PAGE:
Activist, scholar studied violence against women
Diana E.H. Russell, a feminist activist and scholar who popularized the term “femicide” to refer to the misogynist killing of women, and to distinguish these killings from other forms of homicide, died July 28 at a medical facility in Oakland. She was 81.
The cause was respiratory failure, said Esther D. Rothblum, a longtime friend and feminist scholar.
Russell studied and explored all manner of violence against women, including rape, incest, child abuse, battering, pornography and sexual harassment, and she was among the first to illuminate the connections between and among these acts.
As a daughter of white privilege growing up in South Africa, her rebellious instincts found an outlet in the antiapartheid movement. Later, as a graduate student in the United States in the 1960s, she gravitated to the feminist movement and was one of the earliest researchers to focus on sexual violence against women.
Gloria Steinem said in an email that Russell had “a giant influence” on the women’s movement worldwide and that her writings had particular resonance now, “when we see the intertwining of racism and sexism that she wrote about so well and organized against.”
In 1977, Russell surveyed 930 women in depth in San Francisco and found that more than 40% had been the victims of rape or incest — a much higher rate than other studies suggested. Those interviews led to a series of books: “Rape in Marriage” (1982); “Sexual Exploitation: Rape, Child Sexual Abuse and Workplace Harassment” (1984), and “The Secret Trauma: Incest in the Lives of Girls and Women” (1986).
Russell first heard the word “femicide” in 1974, when a friend told her that someone was writing a book with that title.
“I immediately became very excited by this new word, seeing it as a substitute for the genderneutral word ‘homicide,’ ” she said in a 2011 speech.
She later found out that Carol Orlock was the author who had intended to write the “Femicide” book but had not done so. Russell said that Orlock was later delighted to hear that Russell was popularizing the term.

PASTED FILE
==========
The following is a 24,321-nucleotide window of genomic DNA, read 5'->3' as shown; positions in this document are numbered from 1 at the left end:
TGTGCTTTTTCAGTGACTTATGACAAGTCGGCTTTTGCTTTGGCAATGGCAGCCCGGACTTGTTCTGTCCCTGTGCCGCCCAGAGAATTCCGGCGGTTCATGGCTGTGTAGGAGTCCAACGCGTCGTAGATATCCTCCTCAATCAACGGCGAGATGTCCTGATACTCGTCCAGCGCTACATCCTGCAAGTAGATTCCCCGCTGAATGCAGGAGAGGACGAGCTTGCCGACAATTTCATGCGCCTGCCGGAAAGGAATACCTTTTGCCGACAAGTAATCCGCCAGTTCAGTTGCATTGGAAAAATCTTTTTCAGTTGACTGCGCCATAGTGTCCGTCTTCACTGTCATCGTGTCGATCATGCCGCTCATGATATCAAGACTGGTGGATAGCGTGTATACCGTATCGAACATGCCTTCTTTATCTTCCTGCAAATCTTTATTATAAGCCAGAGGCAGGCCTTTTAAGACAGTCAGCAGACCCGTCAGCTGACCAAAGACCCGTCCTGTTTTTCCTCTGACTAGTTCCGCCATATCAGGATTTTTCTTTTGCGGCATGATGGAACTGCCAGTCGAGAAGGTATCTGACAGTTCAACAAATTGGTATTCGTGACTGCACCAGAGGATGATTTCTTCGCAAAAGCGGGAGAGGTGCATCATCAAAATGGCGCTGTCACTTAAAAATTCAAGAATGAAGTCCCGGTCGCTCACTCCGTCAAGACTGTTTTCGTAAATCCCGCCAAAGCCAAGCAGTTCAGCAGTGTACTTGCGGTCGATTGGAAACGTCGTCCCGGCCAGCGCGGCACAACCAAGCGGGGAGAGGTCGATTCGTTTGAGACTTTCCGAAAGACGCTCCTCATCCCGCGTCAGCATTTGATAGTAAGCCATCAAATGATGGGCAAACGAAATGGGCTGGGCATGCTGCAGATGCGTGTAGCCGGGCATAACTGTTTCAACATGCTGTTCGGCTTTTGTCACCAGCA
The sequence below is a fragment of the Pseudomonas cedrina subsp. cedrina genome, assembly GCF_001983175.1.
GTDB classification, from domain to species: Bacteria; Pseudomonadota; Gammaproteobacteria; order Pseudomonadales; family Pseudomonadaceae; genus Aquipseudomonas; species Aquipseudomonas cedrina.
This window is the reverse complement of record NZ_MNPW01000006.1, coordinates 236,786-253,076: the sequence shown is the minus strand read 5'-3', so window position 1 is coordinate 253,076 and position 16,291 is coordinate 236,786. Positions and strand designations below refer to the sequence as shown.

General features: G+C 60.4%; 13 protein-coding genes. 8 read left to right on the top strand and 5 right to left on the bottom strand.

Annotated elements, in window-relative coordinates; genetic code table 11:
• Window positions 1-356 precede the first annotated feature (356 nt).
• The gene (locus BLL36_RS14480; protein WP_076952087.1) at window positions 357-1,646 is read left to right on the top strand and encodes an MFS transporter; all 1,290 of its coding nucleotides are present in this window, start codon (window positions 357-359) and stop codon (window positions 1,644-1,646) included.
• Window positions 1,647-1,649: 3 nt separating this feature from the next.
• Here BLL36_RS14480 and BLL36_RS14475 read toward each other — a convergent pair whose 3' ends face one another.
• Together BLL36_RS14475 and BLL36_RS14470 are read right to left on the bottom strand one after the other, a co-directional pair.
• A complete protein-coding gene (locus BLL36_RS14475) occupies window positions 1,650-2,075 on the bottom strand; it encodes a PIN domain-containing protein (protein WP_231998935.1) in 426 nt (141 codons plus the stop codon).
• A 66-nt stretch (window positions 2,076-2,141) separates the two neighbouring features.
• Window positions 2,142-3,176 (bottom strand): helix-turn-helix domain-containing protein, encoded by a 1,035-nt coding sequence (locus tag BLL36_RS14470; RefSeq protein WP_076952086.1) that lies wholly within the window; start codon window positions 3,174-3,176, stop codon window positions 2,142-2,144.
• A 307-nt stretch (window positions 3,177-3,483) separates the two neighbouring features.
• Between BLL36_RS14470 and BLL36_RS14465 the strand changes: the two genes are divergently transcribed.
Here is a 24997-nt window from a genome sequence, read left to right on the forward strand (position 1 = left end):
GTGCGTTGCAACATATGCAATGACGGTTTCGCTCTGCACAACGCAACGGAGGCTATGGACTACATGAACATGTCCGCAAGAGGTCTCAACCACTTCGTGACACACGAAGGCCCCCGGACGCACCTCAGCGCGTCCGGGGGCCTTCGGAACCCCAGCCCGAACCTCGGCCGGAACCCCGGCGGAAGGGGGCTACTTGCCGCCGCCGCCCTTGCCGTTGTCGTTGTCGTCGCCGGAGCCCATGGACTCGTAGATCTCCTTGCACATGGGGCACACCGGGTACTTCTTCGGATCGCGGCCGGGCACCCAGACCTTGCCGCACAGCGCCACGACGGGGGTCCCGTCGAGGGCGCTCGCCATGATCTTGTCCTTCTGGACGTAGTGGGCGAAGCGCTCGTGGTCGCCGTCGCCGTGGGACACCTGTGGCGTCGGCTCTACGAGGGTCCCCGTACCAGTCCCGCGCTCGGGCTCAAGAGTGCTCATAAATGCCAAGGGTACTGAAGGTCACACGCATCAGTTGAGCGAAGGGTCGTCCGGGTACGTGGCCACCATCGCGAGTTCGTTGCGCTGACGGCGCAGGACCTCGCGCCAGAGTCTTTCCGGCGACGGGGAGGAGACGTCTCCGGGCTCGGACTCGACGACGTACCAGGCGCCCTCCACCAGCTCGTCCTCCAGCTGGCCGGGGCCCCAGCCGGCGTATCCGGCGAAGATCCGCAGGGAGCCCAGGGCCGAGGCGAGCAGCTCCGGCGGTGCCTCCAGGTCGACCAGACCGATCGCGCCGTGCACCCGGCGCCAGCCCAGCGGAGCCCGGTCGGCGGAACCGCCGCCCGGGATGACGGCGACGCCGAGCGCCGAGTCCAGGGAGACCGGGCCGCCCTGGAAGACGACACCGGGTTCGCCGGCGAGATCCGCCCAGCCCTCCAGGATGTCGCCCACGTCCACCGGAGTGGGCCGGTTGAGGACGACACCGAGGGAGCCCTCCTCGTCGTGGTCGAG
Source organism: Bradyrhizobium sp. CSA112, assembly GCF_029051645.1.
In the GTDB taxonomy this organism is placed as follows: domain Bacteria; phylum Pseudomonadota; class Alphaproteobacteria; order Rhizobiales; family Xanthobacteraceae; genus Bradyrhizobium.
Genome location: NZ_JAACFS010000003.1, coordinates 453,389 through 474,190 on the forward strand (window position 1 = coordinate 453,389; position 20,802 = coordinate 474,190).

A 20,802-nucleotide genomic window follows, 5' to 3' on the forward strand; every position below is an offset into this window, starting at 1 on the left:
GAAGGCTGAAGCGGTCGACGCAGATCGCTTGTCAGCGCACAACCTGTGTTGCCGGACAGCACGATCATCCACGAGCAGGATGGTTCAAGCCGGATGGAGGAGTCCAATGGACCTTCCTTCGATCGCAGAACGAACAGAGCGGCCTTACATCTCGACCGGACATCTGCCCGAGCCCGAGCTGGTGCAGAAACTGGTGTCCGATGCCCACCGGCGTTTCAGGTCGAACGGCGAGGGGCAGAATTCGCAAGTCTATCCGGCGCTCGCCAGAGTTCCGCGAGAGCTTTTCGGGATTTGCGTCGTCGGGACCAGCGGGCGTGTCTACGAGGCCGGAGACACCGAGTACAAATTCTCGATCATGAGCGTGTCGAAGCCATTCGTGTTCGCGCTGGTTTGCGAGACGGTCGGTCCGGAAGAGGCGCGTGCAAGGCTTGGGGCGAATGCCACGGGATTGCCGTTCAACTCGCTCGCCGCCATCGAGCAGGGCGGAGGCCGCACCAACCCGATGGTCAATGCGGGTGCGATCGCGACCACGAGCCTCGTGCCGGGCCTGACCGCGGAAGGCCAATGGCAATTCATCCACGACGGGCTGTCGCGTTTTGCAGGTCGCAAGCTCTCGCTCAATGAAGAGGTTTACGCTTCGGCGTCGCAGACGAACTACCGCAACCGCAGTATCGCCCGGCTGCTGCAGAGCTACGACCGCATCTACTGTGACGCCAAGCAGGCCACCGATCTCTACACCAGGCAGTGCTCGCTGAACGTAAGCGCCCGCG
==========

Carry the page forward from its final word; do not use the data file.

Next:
Russell changed her definition of “femicide” over the years, but in the end she described it as “the killing of females by males because they are female.” This covered a range of acts, including killing a wife or girlfriend for having an affair or being rebellious, setting a wife on fire for having too small a dowry, death as a result of genital mutilation and the murder of sex slaves and prostitutes.
Diana Elizabeth Hamilton Russell was born Nov. 6, 1938, in Cape Town, South Africa. Her father, James Hamilton Russell, was a member of the South African Parliament. Her mother, Kathleen Mary (Gibson) Russell, was British.
“I was raised to be a useless appendage to some rich white man and to carry on the exploitive tradition of my family,” she wrote in a 1995 essay.
But she earned a master’s degree in 1967 and a doctorate in 1970 at Harvard.
She married Paul Ekman, an American psychologist known for his work on facial expressions, in 1968. He was teaching in San Francisco, and she took a teaching position at Mills College in Oakland to be near him. They divorced after three years.
Diana Russell (left), Carol Dewitt and other women picket outside The Chronicle against Arnold Schwarzenegger’s admitted “misbehavior” toward women in 2003.